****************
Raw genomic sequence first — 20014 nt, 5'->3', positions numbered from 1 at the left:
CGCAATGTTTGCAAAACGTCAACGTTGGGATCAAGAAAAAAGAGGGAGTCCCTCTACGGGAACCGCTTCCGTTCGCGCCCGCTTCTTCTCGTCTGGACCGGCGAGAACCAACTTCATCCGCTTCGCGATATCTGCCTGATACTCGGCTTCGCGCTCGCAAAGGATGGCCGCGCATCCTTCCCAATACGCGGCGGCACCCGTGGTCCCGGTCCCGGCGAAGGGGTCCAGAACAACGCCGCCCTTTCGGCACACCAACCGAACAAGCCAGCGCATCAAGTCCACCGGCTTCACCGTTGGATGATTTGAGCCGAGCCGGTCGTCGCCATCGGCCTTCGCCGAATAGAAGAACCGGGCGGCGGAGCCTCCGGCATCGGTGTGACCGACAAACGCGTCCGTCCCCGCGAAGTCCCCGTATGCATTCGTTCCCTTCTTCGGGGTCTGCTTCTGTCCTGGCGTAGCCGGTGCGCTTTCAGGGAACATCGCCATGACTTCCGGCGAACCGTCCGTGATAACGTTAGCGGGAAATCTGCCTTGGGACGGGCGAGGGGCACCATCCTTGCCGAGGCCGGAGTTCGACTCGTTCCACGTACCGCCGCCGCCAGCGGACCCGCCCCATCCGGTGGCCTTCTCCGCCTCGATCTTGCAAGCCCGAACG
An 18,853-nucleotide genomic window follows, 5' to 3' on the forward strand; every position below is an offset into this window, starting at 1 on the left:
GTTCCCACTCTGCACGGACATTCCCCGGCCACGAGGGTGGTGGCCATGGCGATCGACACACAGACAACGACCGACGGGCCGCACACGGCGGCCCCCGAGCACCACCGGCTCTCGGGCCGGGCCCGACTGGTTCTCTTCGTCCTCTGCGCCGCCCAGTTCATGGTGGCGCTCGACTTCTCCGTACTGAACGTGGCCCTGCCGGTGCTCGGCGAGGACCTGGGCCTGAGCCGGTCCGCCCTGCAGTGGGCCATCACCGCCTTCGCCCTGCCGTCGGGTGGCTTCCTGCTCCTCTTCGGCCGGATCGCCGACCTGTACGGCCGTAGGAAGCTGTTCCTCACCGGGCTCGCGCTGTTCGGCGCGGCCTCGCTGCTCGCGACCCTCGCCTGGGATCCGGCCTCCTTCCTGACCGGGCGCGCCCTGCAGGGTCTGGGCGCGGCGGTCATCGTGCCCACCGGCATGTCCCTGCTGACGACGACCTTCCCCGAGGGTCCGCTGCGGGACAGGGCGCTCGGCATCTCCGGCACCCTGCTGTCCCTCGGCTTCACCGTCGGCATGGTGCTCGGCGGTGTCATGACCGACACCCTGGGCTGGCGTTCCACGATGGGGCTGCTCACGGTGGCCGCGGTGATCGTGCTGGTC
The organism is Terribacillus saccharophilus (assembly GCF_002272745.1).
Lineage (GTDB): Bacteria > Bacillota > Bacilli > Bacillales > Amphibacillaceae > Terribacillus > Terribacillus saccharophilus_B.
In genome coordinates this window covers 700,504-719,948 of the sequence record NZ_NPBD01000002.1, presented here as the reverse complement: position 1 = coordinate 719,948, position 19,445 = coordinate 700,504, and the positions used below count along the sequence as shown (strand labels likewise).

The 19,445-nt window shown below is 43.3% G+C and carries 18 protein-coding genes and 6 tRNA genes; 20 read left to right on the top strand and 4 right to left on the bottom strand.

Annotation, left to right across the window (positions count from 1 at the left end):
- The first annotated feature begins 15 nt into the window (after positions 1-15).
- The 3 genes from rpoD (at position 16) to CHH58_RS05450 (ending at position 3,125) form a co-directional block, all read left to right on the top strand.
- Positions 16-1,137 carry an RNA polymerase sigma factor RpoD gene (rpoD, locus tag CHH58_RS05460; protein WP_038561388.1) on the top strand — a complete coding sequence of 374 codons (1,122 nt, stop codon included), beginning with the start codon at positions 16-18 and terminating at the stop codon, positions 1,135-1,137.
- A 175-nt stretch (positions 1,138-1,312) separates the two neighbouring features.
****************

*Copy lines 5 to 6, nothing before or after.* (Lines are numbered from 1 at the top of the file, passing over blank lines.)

The organism is Terribacillus saccharophilus (assembly GCF_002272745.1).
Lineage (GTDB): Bacteria > Bacillota > Bacilli > Bacillales > Amphibacillaceae > Terribacillus > Terribacillus saccharophilus_B.